First, imagine a huge piece of paper on which is printed a series of vertical and horizontal lines. Each line represents an integer with the vertical lines forming x class components and horizontal lines forming the y class components. The intersection of a horizontal and vertical line gives a set of coordinates (x,y). In the highly simplified example below, we have an elliptic curve that is defined by the equation:

y2 + y = x3 · x2 (this is way too small for use in a real life application, but it will illustrate the general idea)

For the above, given a definable operator, we can determine any third point on the curve given any two other points. This definable operator forms a "group" of finite length. To add two points on an elliptic curve, we first need to understand that any straight line that passes through this curve intersects it at precisely three points. Now, say we define two of these points as u and v: we can then draw a straight line through two of these points to find another intersecting point, at w. We can then draw a vertical line through w to find the final intersecting point at x. Now, we can see that u + v = x. This rule works, when we define another imaginary point, the Origin, or O, which exists at (theoretically) extreme points on the curve. As strange as this problem may seem, it does permit for an effective encryption system, but it does have its detractors.

On the positive side, the problem appears to be quite intractable, requiring a shorter key length (thus allowing for quicker processing time) for equivalent security levels as compared to the Integer Factorization Problem and the Discrete Logarithm Problem. On the negative side, critics contend that this problem, since it has only recently begun to be implemented in cryptography, has not had the intense scrutiny of many years that is required to give it a sufficient level of trust as being secure.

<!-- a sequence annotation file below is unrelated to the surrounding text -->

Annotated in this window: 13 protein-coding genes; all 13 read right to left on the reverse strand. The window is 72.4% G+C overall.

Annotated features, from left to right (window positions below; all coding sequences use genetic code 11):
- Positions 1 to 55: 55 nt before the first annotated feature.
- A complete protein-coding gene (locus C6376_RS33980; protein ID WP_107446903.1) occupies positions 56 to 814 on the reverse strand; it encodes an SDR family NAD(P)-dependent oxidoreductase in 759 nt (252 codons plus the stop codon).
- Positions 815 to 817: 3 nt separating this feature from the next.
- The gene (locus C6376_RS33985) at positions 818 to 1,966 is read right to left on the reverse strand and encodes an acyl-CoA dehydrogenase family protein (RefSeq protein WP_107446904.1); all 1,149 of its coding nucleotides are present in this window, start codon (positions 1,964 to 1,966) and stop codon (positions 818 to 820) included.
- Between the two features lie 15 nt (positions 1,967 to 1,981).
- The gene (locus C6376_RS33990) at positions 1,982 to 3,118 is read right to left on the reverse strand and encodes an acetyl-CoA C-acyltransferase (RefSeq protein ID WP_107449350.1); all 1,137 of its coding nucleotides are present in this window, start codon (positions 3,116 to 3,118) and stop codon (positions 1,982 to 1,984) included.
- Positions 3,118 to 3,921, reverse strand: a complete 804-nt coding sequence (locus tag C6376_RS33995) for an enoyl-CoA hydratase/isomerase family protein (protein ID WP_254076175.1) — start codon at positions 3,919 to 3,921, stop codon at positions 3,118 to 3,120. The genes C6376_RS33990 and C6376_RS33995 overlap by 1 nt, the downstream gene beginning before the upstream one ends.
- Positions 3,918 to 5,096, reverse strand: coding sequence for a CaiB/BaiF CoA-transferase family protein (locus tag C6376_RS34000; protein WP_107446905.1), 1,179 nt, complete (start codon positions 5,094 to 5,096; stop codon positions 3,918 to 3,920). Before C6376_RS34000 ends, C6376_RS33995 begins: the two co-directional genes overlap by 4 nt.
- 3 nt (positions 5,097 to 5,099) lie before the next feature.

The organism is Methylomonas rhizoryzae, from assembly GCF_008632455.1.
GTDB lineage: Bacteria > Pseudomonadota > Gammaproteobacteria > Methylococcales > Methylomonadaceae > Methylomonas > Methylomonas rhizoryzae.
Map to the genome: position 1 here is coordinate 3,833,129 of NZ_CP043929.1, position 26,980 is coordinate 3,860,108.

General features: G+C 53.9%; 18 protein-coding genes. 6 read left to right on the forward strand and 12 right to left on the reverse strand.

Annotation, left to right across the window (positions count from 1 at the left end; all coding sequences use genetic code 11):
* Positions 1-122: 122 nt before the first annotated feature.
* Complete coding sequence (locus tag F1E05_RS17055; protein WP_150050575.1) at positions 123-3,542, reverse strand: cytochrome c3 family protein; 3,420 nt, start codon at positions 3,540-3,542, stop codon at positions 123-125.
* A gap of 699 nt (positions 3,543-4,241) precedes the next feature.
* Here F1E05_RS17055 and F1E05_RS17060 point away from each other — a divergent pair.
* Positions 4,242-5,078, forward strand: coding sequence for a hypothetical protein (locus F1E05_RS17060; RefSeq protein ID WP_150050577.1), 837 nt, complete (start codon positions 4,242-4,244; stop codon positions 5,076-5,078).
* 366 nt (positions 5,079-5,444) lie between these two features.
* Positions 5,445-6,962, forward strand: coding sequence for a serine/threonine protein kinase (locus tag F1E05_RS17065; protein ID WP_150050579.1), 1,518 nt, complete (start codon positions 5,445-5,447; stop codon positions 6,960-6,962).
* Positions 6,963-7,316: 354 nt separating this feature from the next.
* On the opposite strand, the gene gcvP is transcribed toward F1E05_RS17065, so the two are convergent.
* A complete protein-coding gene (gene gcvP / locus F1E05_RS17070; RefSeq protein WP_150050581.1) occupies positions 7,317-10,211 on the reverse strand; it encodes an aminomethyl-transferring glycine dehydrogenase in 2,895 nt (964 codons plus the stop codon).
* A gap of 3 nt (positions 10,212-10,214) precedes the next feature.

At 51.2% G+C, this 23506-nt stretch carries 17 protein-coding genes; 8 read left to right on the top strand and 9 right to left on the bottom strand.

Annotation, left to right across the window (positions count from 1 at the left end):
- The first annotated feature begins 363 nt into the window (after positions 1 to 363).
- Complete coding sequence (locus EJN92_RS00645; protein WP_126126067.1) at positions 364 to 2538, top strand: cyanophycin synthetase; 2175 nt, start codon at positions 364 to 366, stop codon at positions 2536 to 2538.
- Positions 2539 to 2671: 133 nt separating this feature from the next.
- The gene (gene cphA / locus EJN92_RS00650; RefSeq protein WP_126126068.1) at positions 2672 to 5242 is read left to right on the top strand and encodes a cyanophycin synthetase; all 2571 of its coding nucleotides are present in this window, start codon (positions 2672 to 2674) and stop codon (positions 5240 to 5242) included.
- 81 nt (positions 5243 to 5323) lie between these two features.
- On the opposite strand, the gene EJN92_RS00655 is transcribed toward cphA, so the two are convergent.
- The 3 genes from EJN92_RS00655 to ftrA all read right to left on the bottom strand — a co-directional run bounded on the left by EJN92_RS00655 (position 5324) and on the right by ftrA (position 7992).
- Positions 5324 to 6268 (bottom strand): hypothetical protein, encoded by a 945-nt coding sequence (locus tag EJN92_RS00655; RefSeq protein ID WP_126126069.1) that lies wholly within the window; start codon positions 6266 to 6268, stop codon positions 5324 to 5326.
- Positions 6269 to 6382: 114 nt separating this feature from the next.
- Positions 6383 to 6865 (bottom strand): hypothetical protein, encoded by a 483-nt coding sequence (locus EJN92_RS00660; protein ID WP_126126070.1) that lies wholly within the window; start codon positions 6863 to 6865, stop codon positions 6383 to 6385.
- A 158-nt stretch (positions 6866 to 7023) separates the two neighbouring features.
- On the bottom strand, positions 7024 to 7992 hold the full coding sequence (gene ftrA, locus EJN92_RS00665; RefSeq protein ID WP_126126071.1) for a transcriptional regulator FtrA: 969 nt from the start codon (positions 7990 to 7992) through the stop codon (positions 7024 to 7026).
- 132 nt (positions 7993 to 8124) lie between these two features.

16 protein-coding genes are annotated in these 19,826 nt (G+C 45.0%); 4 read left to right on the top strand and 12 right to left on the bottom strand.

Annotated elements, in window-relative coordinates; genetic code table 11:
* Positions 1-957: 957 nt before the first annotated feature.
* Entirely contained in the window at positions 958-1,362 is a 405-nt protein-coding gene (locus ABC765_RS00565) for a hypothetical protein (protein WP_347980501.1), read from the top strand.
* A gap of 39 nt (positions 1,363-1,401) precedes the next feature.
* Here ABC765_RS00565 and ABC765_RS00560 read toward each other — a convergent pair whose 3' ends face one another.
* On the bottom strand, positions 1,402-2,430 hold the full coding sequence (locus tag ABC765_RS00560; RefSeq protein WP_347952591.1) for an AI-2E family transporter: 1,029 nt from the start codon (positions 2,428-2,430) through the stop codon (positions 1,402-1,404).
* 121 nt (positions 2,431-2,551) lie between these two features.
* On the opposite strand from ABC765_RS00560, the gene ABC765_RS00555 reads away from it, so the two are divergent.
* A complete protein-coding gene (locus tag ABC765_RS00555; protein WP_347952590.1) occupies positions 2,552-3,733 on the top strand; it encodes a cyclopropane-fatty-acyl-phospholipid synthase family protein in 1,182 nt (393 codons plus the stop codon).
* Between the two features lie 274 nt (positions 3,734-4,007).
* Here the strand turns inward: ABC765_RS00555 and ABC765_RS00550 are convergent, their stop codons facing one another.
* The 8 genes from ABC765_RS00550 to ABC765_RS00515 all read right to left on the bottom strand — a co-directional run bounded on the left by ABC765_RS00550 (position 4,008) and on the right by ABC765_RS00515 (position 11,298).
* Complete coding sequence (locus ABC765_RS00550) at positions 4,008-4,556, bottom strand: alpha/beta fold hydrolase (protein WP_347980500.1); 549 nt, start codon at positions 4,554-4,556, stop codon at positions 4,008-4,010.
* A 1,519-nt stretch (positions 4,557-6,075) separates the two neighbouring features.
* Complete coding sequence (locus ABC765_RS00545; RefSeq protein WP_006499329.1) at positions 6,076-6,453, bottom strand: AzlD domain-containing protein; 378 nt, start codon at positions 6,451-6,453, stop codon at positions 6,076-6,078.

This leads us to more general problem of cryptology than of the intractability of the various mathematical concepts, which is that the more time, effort, and resources that can be devoted to studying a problem, then the greater the possibility that a solution, or at least a weakness, will be found.

This was first published in September 2005

## Content

Find more PRO+ content and other member only offers, here.

Oldest

## SearchCloudSecurity

• ### Lack of secure APIs can create IaaS risks

IaaS data security risks are a persistent problem for enterprises moving to the cloud, but there are specific issues to keep an ...

• ### Microsoft-Adallom deal poised to impact cloud security gateway market

Microsoft reportedly agreed to acquire cloud security startup Adallon for \$320 million, which analysts say could spark major ...

• ### Keep credentials safe despite insecure mobile cloud backup services

A recent study revealed app developers that use mobile cloud backup services put user credentials at risk. Expert Rob Shapland ...

## SearchNetworking

• ### Big data impact on network operations probed in study

Big data is big news, but it's also influencing networking pros' capacity planning, according to an Enterprise Management ...